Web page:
“We do see more interest in combining ashwagandha with other ingredients,” says Baldwa. “As formulators’ understanding of ashwagandha grows, they recognize synergies and complementarities with other ingredients.”



PSPA for Stress Relief

Beyond new applications for established ingredients, what are some of the up-and-coming relaxation ingredients to keep an eye on?

A new phosphatidylserine (PS) and phosphatidic acid (PA) complex from Lipogen (Haifa, Israel) is aimed at alleviating the stress response and improving cognitive health. Called Lipogen PSPA, the ingredient is the only PSPA solution available on the market for stress relief, Lipogen says.

The success of phosphatidylserine as a cognitive-health ingredient led Lipogen to research the ingredient’s stress-relieving potential, including two human clinical trials suggesting it may normalize the body’s internal cortisol secretion and support a healthy response to psychological and social stress.

In the most recent study, published in Lipids in Health and Disease2 in 2014, 75 healthy men aged 20-45 were randomly allocated to consume either 400 mg PS and 400 mg PA, 200 mg PS and 200 mg PA, or a placebo. The supplementation period lasted 42 days, with endocrine stress response measured at the conclusion of the study based on adrenocorticotropic hormone (ACTH), salivary cortisol, and blood serum cortisol responses to the Trier Social Stress Test (TSST).

Compared to the placebo group, the 400-mg PSPA group demonstrated a normalized ACTH, salivary cortisol, and blood serum cortisol response to the acute stress test. But supplementation with 200 mg of PSPA did not result in a significant difference in these measures from the placebo. What’s more, the 400-mg PSPA effects were only observed in chronically stressed subjects, but not in subjects with low levels of stress

Researchers concluded that in chronically stressed subjects, supplementation with 400 mg of PSPA may be able to ”normalize the hyper-responsivity of the HPAA [hypothalamus-pituitary-adrenal axis] to an acute stressor.”

Lipogen PSPA made its U.S. debut in 2015 in the stress-management supplement PS-PA Synergy from Jarrow Formulas (Los Angeles). Lipogen says its PSPA ingredient is mainly focused on the dietary supplements industry, but it is Generally Recognized as Safe (GRAS) by FDA and is an appropriate ingredient for cereals, bars, gummies, and other product types, too.





Vitamin D for Sleep?

Recent research also suggests a potential role for vitamin D in maintaining healthy sleep.

A 2015 cross-sectional study3 of 2966 men aged 68 and older investigated the connection between total serum vitamin D and sleep outcomes. Subjects wore a wrist actigraph unit for an average of five consecutive 24-hour periods to provide objective estimates of nightly total sleep time, sleep efficiency, and wake time after sleep onset (WASO). Prior to the sleep-monitoring period, subjects provided a fasting blood serum sample that was used to assess vitamin D levels.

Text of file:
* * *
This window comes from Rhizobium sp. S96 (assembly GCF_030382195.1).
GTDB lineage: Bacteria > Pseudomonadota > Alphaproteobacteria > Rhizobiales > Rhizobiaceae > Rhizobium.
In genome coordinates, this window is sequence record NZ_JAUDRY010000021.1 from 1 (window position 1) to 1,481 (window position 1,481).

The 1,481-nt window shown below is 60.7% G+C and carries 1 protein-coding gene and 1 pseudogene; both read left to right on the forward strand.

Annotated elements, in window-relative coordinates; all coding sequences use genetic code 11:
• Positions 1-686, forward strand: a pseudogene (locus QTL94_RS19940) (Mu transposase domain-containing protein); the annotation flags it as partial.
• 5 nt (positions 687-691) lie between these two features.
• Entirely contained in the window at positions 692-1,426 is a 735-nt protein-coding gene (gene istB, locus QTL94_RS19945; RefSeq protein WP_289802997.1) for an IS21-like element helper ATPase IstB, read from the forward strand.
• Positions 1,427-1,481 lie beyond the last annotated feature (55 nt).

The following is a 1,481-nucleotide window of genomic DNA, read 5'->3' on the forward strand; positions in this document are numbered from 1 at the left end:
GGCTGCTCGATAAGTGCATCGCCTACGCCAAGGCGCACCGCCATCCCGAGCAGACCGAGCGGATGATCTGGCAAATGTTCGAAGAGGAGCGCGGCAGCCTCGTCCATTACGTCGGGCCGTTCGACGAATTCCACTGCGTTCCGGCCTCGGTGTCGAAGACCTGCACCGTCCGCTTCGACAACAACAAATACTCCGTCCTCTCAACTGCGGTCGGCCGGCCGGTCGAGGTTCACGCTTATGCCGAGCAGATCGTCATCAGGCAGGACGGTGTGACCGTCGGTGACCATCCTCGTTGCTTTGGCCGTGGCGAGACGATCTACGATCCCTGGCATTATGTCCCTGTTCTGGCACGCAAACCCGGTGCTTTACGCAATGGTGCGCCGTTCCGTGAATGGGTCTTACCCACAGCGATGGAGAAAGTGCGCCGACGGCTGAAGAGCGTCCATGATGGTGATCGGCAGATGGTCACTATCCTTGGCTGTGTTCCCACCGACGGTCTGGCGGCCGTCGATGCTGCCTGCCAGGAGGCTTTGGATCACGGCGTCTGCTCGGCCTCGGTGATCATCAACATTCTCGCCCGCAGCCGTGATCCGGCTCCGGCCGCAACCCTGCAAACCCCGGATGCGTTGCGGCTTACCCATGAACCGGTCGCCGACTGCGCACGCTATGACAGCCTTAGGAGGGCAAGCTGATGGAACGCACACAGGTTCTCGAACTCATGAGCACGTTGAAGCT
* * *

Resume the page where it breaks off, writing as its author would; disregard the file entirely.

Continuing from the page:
Researchers found that lower serum vitamin D levels were associated with shorter sleep duration and lower sleep efficiency. Although they conceded that the reasons for the finding were unclear, researchers hypothesized it may be due to “the presence of vitamin D target neurons in these regions of the brainstem that affect sleep.”

A separate study4 published in 2014 found a similar correlation between vitamin D levels and sleep. Researchers reviewed cross-sectional data from the National Health and Nutrition Examination Survey to investigate the sleep measures and nutrient serum concentrations of 2459 adults aged 20-85.

Higher vitamin D levels were associated with lower incidence of sleepiness and insomnia, suggesting a potential protective effect of vitamin D on sleep quality, said researchers. They also found that higher folate serum levels were associated with reduced incidence of sleep disturbance, while higher serum levels of vitamin B12, a popular energy ingredient, were associated with shorter sleep duration.


Magnesium Holding Strong

Amidst these novel developments, let’s not forget about one of the mood-support heavyweights: magnesium.

SPINS reports U.S. magnesium sales in mood-support dietary supplements have climbed to a total of approximately $10.4 million in the 12 months ending in October 2015, up more than $2 million over the previous year.

Magnesium supplier Albion Minerals (Clearfield, UT) agrees that even though magnesium has appeared in relaxation products for years, its usage in products for cognition is absolutely increasing.

“Magnesium products aimed at cognition and metabolic syndrome will continue to grow, and magnesium will continue to be a major performing ingredient in relaxant and cognition products,” say Max Motyka, consultant for Albion Minerals.

Even if up-and-coming ingredients are looking to shake up the relaxation market, strong sales and product innovations suggest established ingredients like magnesium, L-theanine, melatonin, and ashwagandha don’t need to be stressed yet.


Read more:

Mood and Relaxation Dietary Supplements: Hope in a Bottle

2016 Ingredient Trends to Watch for Food, Drinks, and Dietary Supplements: Brain Health Ingredients

Lemon Verbena Extract May Help Athletes Sleep, Recover


Michael Crane
Associate Editor
Nutritional Outlook Magazine


1.     Data includes natural supermarkets (excluding Whole Foods) and conventional multi outlet channels. Comparison of 52 weeks ending 11/1/15 with 52 weeks ending 11/2/14. Based on primary ingredients in supplements. Ashwagandha figures for natural channel only.

2.     Hellhammer J et al., “A soy-based phosphatidylserine/ phosphatidic acid complex (PAS) normalizes the stress reactivity of hypothalamus-pituitary-adrenal-axis in chronically stressed male subjects: a randomized, placebo-controlled study,” Lipids in Health and Disease, vol. 13 (July 2014): 121

3.     Massa J et al., “Vitamin D and actigraphic sleep outcomes in older community-dwelling men: the MrOS sleep study,” Sleep, vol. 38, no. 2 (February 2015): 251-257

4.     Beydoun MA et al., “Serum nutritional biomarkers and their associations with sleep among US adults in recent national surveys,” PloS One, vol. 9, no. 8 (August 2014): e103490